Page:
Happy Friday, readers!
Amid a rocky market that’s whipsawed on a near-daily basis, Moderna Therapeutics pulled off the improbable late Thursday: An historic IPO in which it raised more than $600 million. At a price of $23 per share, Moderna sold more than 26 million shares, setting up an approximately $7.5 billion valuation (although, amid the overall market turbulence and some important questions about the company, Moderna stock still fell nearly 20% in Friday afternoon trading).
Moderna’s $604 million IPO raise is the biggest in biotech history (the firm had originally aimed for a $500 million raise before upping the ante last week). The massive $1.4 billion market value drop on its first trading day on the Nasdaq has raised some recriminations. But the more important longer-term question is: Can Moderna follow through on its ambitious drug development plans, given that it has no products on the market? And what does the case study suggest about the future of biotech IPOs generally?
On the first front: It’s certainly not rare for American biotech companies to go public before having a commercialized product on hand. In fact, money raised in public offerings is often seen as essential by the industry to fund expensive R&D and clinical trials which, admittedly, may end in failure. (I.e., high risk, high reward.)
Moderna’s pipeline is based on something called “mRNA” technology. To put it very simply, this kind of approach could essentially turn the body’s very cells into drug making factories that can then tackle a number of diseases, including cancer, infectious diseases like Zika, the flu, heart disease, and multiple other conditions. Moderna has more than 20 experimental candidates in its pipeline, with the most advanced one in phase 2 clinical trials and the others in phase 1.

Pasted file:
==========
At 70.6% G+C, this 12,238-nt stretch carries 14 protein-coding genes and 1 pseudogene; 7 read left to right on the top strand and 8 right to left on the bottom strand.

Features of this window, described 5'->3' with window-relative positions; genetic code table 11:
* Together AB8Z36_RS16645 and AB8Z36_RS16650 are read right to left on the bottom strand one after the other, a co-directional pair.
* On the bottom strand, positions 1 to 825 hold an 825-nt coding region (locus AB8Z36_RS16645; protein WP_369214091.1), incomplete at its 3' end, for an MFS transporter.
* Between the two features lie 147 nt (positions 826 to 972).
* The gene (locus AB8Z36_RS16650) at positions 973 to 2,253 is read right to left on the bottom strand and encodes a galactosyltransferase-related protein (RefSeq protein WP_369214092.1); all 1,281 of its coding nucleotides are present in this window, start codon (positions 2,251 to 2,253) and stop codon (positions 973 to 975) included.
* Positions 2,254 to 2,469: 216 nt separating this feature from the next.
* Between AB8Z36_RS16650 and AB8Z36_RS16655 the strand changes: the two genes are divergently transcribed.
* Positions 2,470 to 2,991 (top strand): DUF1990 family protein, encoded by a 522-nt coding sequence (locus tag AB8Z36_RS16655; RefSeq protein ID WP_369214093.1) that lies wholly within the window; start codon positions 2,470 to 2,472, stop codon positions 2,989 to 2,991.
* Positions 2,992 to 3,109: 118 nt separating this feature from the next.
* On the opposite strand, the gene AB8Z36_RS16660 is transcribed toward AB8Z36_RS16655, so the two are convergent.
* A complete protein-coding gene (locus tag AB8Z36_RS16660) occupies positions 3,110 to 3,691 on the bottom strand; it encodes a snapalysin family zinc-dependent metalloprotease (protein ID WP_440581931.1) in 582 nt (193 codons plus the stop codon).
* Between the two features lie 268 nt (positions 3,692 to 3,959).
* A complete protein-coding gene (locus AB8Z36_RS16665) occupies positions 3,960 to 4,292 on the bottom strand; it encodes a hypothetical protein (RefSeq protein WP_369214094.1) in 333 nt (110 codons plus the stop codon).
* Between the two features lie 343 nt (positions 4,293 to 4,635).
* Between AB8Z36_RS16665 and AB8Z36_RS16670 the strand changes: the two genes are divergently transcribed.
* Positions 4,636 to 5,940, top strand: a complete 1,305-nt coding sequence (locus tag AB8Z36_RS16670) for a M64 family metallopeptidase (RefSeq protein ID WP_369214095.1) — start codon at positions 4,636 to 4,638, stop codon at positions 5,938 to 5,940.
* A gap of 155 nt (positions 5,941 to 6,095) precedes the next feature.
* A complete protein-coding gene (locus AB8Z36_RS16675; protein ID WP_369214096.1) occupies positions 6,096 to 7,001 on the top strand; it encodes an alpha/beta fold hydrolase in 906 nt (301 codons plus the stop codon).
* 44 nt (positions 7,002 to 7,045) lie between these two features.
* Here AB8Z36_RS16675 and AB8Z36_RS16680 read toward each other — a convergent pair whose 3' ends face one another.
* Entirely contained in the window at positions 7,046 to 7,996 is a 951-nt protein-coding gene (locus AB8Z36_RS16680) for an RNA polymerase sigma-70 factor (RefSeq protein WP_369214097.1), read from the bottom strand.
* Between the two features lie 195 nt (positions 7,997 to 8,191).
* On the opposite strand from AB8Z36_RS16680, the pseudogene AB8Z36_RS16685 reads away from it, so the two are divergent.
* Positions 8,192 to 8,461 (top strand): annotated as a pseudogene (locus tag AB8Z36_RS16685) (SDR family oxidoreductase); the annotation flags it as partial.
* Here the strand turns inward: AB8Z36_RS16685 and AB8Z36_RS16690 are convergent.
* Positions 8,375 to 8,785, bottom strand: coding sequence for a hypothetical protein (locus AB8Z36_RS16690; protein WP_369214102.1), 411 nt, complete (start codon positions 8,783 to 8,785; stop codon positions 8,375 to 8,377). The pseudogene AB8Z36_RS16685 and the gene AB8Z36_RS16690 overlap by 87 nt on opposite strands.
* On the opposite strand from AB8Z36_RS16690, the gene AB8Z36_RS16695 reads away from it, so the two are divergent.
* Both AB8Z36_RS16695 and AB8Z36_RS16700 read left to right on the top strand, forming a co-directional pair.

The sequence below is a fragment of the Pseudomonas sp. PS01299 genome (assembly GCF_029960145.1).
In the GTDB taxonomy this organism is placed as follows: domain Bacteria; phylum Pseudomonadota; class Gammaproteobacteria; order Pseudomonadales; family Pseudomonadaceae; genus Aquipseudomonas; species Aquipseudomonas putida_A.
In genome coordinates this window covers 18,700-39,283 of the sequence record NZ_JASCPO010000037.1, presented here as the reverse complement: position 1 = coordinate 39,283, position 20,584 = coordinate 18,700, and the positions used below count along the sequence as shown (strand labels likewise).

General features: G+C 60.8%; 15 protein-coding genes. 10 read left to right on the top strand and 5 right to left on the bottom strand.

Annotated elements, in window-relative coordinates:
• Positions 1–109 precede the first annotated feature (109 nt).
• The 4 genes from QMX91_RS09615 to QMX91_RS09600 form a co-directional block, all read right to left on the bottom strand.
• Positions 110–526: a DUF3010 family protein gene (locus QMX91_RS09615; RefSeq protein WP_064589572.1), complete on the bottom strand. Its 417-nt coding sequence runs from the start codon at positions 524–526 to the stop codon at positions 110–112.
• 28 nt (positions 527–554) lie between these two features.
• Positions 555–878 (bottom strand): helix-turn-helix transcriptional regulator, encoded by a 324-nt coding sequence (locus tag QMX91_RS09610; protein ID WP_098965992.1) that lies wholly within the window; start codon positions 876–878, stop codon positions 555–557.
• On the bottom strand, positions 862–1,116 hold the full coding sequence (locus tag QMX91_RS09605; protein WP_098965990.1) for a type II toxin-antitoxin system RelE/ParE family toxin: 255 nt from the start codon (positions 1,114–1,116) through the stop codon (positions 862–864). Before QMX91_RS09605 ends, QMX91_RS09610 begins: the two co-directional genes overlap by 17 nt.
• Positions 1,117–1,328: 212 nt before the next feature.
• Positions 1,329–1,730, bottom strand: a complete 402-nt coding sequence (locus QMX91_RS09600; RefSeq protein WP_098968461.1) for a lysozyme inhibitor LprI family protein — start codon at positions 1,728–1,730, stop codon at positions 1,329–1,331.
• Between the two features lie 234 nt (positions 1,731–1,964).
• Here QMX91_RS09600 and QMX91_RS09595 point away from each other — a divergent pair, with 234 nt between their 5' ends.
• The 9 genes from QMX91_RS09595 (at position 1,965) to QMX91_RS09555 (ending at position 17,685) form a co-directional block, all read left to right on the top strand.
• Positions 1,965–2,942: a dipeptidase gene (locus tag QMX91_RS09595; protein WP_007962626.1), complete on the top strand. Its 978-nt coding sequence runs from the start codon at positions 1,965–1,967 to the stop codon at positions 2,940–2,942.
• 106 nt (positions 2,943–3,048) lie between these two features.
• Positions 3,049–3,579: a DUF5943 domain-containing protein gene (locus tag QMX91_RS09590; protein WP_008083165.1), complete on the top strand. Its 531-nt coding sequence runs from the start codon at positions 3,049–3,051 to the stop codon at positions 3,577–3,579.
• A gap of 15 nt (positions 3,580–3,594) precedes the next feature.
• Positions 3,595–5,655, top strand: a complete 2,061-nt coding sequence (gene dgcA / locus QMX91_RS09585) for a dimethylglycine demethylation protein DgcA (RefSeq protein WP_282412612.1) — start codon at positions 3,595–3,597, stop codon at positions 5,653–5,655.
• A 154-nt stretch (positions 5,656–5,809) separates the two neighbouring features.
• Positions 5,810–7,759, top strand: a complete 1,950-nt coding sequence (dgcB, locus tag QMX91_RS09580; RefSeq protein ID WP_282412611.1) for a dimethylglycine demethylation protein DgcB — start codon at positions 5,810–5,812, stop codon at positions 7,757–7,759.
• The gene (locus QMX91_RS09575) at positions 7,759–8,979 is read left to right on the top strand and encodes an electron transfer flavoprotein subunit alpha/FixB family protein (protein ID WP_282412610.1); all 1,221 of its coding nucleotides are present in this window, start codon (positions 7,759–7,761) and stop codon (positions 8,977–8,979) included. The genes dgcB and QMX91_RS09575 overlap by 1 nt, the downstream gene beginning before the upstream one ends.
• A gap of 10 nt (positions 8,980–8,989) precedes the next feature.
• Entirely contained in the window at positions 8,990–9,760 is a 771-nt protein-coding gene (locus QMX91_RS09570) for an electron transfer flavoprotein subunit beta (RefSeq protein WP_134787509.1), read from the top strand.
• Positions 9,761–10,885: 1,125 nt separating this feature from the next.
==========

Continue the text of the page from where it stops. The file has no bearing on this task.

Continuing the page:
The fact that the company has raised so much money, including well before its IPO, without much in the way of evidence that its proposed technology actually works has understandably fostered some criticism. But it’s also indicative of a new age in public biotech investing—one in which companies and investors alike may be more shielded from the risk of devastating clinical trial failures by experimental stage biotechs.
“It used to be that biotechs were a lottery ticket,” Jordan Saxe, head of health care listings at Nasdaq (on which Moderna and the vast majority of newly public biotechs have IPO’d), tells Fortune in an interview. “So what you’d do is buy a portfolio of these companies that are bundled up. So the investor wouldn’t necessarily feel the pain of one company’s failure, the risk was mostly on the company side.”
But the rise of what Saxe calls the “third wave” of biotech IPOs, wherein public companies’ technology has evolved to the point of providing personalized medicine backed by wide-ranging biological platforms (that is, underlying tech that can be used to produce an eclectic mix of drugs across the disease spectrum), has given both drug makers and investors more cover.